22. But are you seriously saying that a US company would be prevented from bringing an action in the UK courts?

    No, I’m not, I just responded to the point that “A foreign investor can go straight to the arbitration tribunal, bypassing local courts,” I didn’t suggest anything about specific countries. I imagine US investors would think the UK is relatively low risk in this context and vice versa. But what about other countries in the EU?

    I don’t understand the loss of sovereignty argument. If Vattenfall wins it doesn’t mean Germany is obliged to have nuclear power. All it means is that Germany owes some money to Vattenfall. (And then who is going to make Germany pay Vattenfall that money? Germany could ignore the decision.)

  23. Parliament can make or unmake any law. The Government is apparently free to ignore adverse decisions made in non-domestic courts, political considerations aside – we haven’t been kicked out of the Council of Europe (the ultimate sanction for disobeying the ECtHR) for not abiding by Hirst for eight years. I think the loss of sovereignty argument is overwrought.

  24. ukliberty – “(And then who is going to make Germany pay Vattenfall that money? Germany could ignore the decision.)”

    The Argentinians are discovering that the Courts haff vays of making them pay.

  25. ukliberty – “In Hirst the court found “there is no evidence that Parliament has ever sought to weigh the competing interests or to assess the proportionality of a blanket ban on the right of a convicted prisoner to vote”.”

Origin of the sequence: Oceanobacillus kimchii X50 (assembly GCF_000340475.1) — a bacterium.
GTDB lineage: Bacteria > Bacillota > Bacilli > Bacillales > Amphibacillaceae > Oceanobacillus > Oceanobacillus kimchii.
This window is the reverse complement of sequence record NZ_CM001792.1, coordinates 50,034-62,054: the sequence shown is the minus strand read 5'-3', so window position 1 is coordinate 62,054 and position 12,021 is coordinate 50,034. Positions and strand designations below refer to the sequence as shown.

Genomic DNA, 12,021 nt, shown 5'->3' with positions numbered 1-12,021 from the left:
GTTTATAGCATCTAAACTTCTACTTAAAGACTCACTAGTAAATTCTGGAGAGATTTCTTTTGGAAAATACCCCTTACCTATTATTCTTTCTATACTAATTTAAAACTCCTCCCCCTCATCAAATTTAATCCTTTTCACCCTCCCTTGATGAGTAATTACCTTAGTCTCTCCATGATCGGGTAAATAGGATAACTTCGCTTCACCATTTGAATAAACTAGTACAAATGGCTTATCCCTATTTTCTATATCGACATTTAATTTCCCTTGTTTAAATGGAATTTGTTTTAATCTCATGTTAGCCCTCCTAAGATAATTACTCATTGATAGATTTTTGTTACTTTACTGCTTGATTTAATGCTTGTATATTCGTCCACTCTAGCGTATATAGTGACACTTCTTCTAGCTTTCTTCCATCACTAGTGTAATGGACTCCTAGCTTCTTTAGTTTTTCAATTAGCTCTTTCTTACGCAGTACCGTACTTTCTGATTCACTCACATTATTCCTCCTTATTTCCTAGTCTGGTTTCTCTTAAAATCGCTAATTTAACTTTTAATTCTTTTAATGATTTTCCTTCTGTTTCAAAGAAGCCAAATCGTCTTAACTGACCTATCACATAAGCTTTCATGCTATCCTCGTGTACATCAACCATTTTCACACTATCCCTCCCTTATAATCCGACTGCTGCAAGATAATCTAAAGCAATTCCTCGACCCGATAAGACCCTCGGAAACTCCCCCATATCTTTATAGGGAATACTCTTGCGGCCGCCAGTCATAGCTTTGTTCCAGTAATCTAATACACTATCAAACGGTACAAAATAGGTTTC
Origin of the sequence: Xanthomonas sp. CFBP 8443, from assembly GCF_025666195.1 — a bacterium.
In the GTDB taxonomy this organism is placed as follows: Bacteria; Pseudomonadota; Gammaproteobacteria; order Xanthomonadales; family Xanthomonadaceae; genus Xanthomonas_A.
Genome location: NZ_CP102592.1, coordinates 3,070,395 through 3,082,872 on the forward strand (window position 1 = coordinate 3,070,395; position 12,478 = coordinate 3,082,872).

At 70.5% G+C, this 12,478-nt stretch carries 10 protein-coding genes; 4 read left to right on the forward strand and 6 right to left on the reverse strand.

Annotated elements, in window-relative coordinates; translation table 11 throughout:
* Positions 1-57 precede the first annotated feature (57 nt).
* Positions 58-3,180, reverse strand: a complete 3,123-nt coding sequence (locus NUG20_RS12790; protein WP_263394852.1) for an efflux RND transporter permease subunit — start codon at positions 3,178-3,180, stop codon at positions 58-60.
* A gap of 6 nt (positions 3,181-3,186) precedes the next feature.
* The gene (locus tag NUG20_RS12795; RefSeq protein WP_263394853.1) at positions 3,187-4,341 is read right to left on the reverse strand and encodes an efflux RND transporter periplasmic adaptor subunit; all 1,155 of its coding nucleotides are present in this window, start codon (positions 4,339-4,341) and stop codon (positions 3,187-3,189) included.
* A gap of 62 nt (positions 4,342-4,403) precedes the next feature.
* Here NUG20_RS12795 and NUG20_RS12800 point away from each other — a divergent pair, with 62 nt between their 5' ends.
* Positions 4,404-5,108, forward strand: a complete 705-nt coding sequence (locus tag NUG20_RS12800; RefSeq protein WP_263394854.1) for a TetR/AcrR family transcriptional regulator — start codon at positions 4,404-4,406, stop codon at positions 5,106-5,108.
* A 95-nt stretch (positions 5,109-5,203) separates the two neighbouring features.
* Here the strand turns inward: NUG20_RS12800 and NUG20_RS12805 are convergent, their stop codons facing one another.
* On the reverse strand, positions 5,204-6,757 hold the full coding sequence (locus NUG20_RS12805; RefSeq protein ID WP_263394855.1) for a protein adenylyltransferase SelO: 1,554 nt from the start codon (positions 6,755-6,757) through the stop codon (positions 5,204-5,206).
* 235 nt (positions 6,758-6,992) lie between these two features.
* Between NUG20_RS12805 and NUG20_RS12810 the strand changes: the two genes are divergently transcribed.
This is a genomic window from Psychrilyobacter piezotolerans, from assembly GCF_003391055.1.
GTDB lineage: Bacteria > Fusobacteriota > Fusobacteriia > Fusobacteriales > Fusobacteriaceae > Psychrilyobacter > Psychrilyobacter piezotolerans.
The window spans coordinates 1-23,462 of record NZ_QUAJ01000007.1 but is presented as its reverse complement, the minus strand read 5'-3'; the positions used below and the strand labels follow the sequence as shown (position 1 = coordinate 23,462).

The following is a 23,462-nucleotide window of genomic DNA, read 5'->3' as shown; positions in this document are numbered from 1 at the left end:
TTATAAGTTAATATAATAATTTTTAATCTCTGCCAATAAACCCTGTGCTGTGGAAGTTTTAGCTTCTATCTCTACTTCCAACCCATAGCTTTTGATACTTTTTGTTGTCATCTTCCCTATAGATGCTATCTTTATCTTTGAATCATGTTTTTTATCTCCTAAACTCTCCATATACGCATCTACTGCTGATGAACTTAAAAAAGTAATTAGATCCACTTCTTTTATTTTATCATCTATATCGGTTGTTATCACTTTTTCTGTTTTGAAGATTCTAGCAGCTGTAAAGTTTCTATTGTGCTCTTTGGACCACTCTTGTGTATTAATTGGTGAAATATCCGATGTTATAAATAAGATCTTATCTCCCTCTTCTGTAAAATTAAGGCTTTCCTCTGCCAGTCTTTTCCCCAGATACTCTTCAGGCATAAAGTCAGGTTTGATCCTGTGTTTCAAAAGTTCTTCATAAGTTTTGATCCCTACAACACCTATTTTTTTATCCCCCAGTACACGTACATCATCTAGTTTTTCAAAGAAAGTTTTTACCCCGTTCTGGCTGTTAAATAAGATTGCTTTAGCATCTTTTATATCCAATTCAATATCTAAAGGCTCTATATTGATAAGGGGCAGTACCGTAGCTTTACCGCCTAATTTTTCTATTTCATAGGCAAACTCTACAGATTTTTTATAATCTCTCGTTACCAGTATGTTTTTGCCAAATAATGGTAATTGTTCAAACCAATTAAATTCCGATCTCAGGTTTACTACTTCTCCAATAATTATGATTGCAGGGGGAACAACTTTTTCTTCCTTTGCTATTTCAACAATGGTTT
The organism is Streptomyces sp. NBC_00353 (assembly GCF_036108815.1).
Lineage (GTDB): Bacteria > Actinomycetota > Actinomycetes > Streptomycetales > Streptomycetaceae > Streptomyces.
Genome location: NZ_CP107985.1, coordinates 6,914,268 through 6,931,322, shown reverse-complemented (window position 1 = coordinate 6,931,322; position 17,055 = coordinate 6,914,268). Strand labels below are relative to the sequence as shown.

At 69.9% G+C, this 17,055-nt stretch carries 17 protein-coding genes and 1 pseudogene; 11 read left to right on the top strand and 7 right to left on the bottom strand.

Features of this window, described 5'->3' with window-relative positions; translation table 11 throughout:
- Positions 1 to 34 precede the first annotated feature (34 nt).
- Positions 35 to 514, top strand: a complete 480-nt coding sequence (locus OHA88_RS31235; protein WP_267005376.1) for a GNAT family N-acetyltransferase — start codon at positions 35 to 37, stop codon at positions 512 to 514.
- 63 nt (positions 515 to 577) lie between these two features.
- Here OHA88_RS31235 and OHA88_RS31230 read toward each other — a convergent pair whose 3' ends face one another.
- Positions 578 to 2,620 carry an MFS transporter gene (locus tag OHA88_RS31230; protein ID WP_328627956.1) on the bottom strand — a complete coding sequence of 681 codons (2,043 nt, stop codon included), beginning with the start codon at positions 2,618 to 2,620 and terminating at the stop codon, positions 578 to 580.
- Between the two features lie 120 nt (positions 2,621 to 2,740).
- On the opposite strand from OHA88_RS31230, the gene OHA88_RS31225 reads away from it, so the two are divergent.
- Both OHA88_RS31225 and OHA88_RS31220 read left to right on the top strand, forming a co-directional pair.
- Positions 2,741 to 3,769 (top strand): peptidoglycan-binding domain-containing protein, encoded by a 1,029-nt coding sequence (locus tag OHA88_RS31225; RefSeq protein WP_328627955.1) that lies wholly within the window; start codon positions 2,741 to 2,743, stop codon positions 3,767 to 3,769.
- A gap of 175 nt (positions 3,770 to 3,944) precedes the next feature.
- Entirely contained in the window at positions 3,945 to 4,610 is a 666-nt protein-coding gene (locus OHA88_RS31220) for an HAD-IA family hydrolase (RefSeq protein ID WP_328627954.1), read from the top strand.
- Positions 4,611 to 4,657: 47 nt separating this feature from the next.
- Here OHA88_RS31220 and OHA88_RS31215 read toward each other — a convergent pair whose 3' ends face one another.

In other words the Courts are punishing Britain because they think the UK has not created enough useless make work for lawyers in recent times. There is no rational reasons for this decision to be respected at all. Just because we have not had an expensive inquiry with lots of QCs on the public teat doesn’t mean the policy is not good or was not arrived at properly or that it should not exist.

    But of course we did not tick all the boxes properly.

    If ever there was a case for the abolition of this Court, this is it.

  26. The Argentinians are discovering that the Courts haff vays of making them pay.

    How much money has Argentina paid to holdouts in the pari passu saga?

  27. In George’s topsy-turvy world, companies who follow the law to oppose government policy is wrong, whereas NGOs who deliberately break the law doing the same are ok.

  28. This is a case of bolted horses and shut gates. The UK has been signing bi-lateral investment protection and promotion agreements (IPPAs) since the middle of the 1970s. There are well over 50 such agreements with all sorts of countries (have a look on the DTI web site for a full list).

    Each of those contains an arbitration clause allowing investors to sue (OK refer to arbitration) the government parties if they breach the terms of those agreements.

    I am with Tim on this it seems perfectly reasonable that if the Peoples Republic of Absurdistan wants to encourage me to invest in their country that if they then appropriate my investment without compensation I should have some remedy. Pretty straightforward really. Of course once you have an arbitral award enforcing that claim might be more problematic.

    Of course there is no IPPA between the UK and the USA and of course US businesses are a bit more litigious than most so it is far more likely that this mechanism will be used, but probably against countries that unfairly protect domestic industry or treat foreign investors as second class citizens (I am looking at you France).

    All seems pretty straightforward rule of law stuff to me, why should governments be above the laws they create.